Major U.S. Airlines Ban Hoverboards
American, United, and Delta all announced Dec. 10 that they are banning the devices from their aircraft, USA Today reported.
The three largest U.S. airlines, Delta, American, and United, all announced Dec. 10 that they will not allow hoverboards aboard their aircraft. Delta announced its decision on its website, saying it decided to ban them out of safety concern, "despite hoverboards' presence on many gift lists this holiday season."
USA Today reported United and American did the same on Dec. 10.
Delta's announcement said the airline is disallowing hoverboards and all lithium battery powered self-balancing personal transportation devices in carry-on and checked baggage effective Dec. 11. "Poorly labeled, powerful lithium-ion batteries powering hoverboards are the issue. Delta reviewed hoverboard product specifications and found that manufacturers do not consistently provide detail about the size or power of their lithium-ion batteries," it stated. "This investigation revealed devices often contain battery varieties above the government mandated 160 watt hour limit permitted aboard aircraft. While occurrences are uncommon, these batteries can spontaneously overheat and pose a fire hazard risk. In addition to the 160 watt hour or less requirement for lithium ion batteries, any spare batteries (or any battery not already installed into an electronic device) must be in carry-on baggage, and no more than two spares are allowed."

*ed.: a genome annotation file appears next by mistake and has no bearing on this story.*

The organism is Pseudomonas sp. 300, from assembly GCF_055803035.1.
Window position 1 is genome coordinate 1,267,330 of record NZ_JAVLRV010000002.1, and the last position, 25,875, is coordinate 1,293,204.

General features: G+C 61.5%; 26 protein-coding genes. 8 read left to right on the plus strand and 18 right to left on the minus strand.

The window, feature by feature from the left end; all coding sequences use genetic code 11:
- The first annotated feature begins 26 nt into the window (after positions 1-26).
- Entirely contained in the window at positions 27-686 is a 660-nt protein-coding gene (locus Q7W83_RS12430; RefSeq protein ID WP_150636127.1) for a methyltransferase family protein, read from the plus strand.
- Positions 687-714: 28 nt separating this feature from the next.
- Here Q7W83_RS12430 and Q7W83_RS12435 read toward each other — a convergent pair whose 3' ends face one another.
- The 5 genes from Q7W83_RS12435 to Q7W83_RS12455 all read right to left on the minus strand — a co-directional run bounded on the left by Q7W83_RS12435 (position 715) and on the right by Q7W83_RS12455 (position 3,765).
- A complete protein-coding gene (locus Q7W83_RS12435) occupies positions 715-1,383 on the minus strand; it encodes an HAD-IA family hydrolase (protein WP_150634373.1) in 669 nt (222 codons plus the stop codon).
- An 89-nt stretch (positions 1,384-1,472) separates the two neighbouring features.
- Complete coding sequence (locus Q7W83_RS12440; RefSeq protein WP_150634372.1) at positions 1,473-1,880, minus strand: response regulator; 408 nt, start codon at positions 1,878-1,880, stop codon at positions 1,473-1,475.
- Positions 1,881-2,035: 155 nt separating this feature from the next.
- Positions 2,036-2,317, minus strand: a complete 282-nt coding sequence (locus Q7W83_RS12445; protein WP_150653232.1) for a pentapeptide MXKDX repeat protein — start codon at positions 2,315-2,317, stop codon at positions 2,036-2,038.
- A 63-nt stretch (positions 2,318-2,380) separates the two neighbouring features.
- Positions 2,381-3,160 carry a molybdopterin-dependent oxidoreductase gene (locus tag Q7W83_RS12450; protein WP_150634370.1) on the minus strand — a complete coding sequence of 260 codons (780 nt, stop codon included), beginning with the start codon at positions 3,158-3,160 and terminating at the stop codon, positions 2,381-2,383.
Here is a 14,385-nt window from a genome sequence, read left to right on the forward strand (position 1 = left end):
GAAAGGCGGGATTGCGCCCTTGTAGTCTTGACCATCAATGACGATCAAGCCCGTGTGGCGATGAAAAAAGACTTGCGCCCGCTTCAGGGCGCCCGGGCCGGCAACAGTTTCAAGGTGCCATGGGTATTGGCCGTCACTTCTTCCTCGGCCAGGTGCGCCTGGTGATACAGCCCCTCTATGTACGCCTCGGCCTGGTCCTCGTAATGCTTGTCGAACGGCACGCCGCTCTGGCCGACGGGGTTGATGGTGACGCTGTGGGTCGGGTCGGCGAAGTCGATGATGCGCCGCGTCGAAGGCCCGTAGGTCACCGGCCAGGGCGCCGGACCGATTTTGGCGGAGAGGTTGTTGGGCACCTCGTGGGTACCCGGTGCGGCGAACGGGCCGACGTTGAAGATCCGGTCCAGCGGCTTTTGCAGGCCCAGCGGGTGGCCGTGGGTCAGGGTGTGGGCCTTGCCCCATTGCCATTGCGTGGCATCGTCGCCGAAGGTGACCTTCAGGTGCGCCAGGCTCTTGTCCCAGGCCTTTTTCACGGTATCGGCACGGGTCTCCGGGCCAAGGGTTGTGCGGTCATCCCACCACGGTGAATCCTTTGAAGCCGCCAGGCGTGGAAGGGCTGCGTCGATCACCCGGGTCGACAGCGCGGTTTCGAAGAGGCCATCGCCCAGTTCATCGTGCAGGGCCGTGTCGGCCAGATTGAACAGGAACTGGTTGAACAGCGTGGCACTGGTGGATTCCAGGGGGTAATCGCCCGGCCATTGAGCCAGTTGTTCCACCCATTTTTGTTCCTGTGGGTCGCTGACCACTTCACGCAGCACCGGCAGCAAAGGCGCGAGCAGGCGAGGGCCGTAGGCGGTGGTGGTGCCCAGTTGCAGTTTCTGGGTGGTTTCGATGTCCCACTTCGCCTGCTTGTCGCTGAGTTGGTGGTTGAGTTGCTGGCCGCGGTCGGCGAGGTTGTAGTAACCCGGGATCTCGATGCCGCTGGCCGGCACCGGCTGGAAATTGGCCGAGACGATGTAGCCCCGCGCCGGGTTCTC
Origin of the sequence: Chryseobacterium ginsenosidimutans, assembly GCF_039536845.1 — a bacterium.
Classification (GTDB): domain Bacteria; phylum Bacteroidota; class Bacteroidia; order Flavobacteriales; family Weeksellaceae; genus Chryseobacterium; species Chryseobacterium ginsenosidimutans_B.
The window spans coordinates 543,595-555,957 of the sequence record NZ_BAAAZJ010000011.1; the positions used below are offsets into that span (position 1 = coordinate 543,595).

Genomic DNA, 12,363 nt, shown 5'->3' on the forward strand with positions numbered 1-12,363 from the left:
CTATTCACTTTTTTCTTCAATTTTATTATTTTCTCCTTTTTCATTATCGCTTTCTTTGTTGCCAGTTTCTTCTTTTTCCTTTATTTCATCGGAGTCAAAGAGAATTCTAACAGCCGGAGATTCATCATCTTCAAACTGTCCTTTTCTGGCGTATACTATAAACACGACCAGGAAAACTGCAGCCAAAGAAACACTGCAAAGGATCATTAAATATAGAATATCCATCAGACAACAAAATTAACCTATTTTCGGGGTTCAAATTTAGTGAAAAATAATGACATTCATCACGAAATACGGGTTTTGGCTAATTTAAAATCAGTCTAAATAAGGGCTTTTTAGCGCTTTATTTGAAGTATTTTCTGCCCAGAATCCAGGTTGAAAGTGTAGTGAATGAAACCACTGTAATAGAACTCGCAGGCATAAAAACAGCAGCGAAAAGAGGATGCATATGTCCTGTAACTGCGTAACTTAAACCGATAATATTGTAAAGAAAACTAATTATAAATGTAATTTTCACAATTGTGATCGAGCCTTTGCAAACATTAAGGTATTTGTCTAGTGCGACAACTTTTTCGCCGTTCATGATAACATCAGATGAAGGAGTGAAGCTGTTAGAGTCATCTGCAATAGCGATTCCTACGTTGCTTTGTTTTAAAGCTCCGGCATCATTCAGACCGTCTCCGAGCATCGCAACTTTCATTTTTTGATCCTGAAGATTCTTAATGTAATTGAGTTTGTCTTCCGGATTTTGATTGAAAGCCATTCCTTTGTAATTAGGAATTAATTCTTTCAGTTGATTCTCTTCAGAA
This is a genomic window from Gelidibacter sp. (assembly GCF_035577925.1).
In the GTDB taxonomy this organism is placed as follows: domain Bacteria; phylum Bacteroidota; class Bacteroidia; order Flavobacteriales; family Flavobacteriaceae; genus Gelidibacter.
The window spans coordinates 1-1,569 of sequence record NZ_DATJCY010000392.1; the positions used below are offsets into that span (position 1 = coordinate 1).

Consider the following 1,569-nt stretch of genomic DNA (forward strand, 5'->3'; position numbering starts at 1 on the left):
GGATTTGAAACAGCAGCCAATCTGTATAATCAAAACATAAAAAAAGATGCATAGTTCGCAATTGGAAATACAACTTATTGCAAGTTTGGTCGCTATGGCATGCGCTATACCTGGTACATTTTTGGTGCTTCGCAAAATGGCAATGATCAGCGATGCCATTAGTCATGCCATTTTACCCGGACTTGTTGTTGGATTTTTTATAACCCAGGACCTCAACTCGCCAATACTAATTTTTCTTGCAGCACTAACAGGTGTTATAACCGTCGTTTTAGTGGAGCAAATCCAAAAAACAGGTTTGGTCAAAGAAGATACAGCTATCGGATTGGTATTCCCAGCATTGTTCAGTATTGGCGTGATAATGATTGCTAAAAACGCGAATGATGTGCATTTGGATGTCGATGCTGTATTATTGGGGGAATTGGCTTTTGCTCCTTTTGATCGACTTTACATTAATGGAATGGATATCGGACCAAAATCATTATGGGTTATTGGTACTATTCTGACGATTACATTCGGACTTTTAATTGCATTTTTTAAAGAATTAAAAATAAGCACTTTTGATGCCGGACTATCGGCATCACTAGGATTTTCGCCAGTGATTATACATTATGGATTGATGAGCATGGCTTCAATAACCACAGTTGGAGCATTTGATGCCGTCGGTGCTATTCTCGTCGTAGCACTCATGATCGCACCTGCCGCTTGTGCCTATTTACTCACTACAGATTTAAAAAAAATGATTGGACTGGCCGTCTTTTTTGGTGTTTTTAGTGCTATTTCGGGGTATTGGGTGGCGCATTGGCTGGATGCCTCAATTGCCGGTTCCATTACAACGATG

UK border authorities in Scotland have confiscated more than 15,000 hoverboards this month after assessing them and declaring them unsafe.